"Relativism, by indiscriminately giving value to practically everything, has made 'experience' allimportant. Yet experiences, detached from any considerntion of what is good or true, can lead, not to genuine freedom, but to moral or intellectual confusion, to a lowering of standards, to a loss of self-respect, and even to despair."
"Dear friends," Pope Benedict told the young people, "life is not governed by chance; it is not random.
"Your very existence has been willed by God, blessed and given a purpose. Life is not just a succession of events or experiences, helpful though many of them are," he said. Life, he told them, "is a search for the true, the good and the beautiful".
"It is to this end that we make our choices; it is for this that we exercise our freedom; it is in this in truth, in goodness, and in beauty — that we find happiness and joy.
"Do not be fooled by those who see you as just another consumer in a market of undifferentiated possibilities, where choice itself becomes the good, novelty usurps beauty, and subjective experience displaces truth.
"Christ offers more indeed he offers everything. Only he who is the Truth can be the Way and hence also the Life. Thus the "way" which the Apostles brought to the ends of the earth is life in Christ. This is the life of the Church. And the entrance to this life, to the Christian way, is baptism."
The Pope strongly criticised a world which pushed religion out of the public sphere.
"This secularist vision seeks to explain human life and shape society with little or no reference to the Creator. It presents itself as neutral, impartial and inclusive of everyone. But in reality, like every ideology, secularism imposes a worldview.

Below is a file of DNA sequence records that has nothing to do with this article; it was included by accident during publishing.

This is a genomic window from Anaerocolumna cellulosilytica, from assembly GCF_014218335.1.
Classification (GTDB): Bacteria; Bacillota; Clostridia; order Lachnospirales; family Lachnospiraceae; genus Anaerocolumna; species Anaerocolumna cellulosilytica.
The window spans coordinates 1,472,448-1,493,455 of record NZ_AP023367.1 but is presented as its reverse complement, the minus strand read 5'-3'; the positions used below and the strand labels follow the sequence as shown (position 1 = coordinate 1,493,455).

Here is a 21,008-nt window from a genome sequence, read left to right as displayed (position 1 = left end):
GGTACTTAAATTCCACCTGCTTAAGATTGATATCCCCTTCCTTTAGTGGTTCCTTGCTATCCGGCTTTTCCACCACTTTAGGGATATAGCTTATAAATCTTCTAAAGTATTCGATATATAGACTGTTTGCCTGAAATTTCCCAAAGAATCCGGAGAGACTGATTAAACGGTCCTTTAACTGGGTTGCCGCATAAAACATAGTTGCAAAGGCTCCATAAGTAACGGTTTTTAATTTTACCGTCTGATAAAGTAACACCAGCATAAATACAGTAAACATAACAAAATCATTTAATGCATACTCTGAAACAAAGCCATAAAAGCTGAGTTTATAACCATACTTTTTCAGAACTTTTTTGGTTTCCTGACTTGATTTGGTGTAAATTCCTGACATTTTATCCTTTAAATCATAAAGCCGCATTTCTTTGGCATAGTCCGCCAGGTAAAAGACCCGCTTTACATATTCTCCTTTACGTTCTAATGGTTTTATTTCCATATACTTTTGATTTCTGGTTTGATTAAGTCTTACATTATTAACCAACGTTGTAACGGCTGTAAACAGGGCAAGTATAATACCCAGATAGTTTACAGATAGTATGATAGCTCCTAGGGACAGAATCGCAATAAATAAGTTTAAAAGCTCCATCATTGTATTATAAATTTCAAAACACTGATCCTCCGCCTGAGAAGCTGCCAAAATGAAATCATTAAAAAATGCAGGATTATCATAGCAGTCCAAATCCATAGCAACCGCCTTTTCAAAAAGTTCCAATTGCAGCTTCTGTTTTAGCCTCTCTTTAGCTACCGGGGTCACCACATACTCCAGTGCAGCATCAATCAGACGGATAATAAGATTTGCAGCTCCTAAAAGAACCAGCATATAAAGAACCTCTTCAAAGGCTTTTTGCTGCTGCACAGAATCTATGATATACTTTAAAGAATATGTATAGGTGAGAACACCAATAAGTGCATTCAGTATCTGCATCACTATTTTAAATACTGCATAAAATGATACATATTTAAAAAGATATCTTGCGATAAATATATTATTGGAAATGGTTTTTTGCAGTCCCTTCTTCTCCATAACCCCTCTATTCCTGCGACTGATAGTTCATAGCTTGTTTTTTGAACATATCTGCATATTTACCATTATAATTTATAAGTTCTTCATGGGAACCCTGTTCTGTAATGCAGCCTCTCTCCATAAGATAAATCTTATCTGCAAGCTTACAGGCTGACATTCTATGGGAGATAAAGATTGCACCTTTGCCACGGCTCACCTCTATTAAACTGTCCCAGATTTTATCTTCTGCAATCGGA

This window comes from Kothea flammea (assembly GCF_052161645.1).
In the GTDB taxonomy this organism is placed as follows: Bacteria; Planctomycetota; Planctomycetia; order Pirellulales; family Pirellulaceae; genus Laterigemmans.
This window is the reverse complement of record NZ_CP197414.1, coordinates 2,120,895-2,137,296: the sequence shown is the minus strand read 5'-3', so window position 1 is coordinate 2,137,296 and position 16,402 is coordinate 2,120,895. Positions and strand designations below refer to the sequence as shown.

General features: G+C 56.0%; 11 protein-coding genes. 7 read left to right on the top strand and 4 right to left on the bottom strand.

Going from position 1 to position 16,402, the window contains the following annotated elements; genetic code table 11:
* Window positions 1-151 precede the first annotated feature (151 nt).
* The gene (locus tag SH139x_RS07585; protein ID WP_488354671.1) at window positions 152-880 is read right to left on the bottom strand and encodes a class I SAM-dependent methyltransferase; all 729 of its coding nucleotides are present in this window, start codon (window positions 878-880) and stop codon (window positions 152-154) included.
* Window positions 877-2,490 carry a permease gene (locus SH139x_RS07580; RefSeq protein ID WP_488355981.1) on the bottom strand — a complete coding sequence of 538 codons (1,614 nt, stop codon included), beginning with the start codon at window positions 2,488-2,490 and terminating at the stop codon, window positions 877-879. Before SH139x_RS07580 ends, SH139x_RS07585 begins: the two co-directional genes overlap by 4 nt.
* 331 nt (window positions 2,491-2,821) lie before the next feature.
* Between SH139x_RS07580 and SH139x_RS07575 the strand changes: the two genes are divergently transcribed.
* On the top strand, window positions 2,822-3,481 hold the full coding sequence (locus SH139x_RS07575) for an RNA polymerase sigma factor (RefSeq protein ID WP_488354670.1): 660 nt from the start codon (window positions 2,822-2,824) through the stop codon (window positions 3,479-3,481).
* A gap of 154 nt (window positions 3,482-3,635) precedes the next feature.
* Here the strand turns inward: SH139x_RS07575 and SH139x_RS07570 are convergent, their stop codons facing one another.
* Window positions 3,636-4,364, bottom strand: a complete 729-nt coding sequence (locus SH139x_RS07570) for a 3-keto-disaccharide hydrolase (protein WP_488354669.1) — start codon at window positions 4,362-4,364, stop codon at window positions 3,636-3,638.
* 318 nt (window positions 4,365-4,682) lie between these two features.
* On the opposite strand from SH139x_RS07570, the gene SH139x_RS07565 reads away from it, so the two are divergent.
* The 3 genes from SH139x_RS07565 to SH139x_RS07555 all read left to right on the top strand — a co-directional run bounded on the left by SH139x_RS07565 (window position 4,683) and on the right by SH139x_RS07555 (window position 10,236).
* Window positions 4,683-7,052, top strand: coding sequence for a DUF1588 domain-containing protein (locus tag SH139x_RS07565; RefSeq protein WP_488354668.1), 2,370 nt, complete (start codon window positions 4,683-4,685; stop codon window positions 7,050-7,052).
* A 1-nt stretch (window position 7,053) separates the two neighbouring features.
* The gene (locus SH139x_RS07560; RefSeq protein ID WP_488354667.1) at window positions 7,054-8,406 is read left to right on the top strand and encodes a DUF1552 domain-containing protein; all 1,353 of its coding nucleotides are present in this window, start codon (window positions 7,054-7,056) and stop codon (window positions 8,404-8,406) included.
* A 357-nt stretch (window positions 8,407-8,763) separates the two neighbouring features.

"If God is irrelevant to public life then society will be shaped in a godless image. When God is eclipsed, our ability to recognise the natural order, purpose, and the 'good' begins to wane. What was ostensibly promoted as human ingenuity soon manifests itself as folly, greed and selfish exploitation. And so we have become more and more aware of our need for humility before the delicate complexity of God's world."
He finished the address by saying that "God's creation is one and it is good" but that environmental and social questions could not be answered when separated from an understanding of the innate and inviolable dignity of human life, conferred by God.
He said: "Our world has grown weary of greed, exploitation and division, of the tedium of false idols and piecemeal responses and the pain of false promises.
"Our hearts and minds are yearning for a vision of life where love endures, where gifts are shared, where unity is built, where freedom finds meaning in truth and where identity is found in respectful communion."
One English pilgrim said: "At the end of the short welcoming liturgy, we all joined in the singing of the World Youth Day theme, its call to 'receive the power from the Holy Spirit... to be a light unto the world' now engraved on a hundred thousand hearts. On the big screens, the Holy Father seemed visibly moved." Earlier that day the Pope was formally welcomed to Australia by Prime Minister Kevin Rudd with a 21-gun salute and a military band in the garden of Sydney's Government House.
Mr Rudd welcomed the Pope as "an apostle of peace", a defender of the world's poor and "a voice of hope at a time in our planet's dealings when hope is needed most of all".
Mr Rudd said it was appropriate that World Youth Day was being celebrated in Australia because, like the Catholic pilgrims, Australia is young and includes people from every part of the world.
Pope Benedict praised the Prime Minister for apologising on behalf of the Australian government for past offences against the continent's indigenous people. He also praised him for making a commitment to "close the gap between indigenous and non-indigenous Australians regarding life expectancy, education achievement and economic opportunity".